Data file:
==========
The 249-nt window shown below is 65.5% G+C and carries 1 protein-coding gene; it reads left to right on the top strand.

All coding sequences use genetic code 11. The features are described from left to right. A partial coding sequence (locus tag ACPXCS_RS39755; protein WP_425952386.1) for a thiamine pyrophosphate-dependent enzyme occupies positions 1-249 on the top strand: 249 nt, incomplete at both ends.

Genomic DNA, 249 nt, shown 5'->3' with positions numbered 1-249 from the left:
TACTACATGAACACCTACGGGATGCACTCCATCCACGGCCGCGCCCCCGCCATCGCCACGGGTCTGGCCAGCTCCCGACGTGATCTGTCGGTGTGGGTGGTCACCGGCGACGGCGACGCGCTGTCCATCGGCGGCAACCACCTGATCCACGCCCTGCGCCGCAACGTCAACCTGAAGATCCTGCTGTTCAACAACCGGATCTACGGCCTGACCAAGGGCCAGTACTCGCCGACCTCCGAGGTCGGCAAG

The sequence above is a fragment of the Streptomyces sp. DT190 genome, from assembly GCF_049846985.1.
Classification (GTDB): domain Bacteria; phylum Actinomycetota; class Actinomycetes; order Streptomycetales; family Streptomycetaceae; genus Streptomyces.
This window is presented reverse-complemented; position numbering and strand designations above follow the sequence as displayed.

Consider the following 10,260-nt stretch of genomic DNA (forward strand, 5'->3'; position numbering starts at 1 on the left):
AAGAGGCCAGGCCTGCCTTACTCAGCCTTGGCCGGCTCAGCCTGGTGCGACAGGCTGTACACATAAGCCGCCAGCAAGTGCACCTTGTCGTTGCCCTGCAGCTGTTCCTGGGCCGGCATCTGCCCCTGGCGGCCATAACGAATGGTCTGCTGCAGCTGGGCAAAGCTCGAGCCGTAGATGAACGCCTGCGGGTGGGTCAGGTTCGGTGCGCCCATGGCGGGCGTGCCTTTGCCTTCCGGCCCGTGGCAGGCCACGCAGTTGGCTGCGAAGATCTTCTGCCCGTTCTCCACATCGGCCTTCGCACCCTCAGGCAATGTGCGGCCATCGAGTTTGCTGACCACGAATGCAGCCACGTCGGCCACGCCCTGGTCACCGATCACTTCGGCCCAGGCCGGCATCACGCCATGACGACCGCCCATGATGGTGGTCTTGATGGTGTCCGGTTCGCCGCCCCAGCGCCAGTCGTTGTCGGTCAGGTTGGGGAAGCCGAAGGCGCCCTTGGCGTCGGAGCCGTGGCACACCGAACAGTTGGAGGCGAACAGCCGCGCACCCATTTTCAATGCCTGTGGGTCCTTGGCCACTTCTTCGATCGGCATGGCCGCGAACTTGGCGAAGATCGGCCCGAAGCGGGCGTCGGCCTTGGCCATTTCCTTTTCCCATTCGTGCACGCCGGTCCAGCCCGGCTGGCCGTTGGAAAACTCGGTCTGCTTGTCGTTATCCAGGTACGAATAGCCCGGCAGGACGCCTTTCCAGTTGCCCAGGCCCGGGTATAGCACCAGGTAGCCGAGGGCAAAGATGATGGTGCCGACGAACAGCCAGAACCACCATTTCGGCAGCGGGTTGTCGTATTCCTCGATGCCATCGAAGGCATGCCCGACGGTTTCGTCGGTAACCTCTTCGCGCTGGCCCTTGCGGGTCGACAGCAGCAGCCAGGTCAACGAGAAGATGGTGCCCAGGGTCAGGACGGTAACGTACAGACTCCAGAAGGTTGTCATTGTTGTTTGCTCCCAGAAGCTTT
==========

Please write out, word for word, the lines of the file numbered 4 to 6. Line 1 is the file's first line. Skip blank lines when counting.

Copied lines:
TACTACATGAACACCTACGGGATGCACTCCATCCACGGCCGCGCCCCCGCCATCGCCACGGGTCTGGCCAGCTCCCGACGTGATCTGTCGGTGTGGGTGGTCACCGGCGACGGCGACGCGCTGTCCATCGGCGGCAACCACCTGATCCACGCCCTGCGCCGCAACGTCAACCTGAAGATCCTGCTGTTCAACAACCGGATCTACGGCCTGACCAAGGGCCAGTACTCGCCGACCTCCGAGGTCGGCAAG

The sequence above is a fragment of the Streptomyces sp. DT190 genome, from assembly GCF_049846985.1.
Classification (GTDB): domain Bacteria; phylum Actinomycetota; class Actinomycetes; order Streptomycetales; family Streptomycetaceae; genus Streptomyces.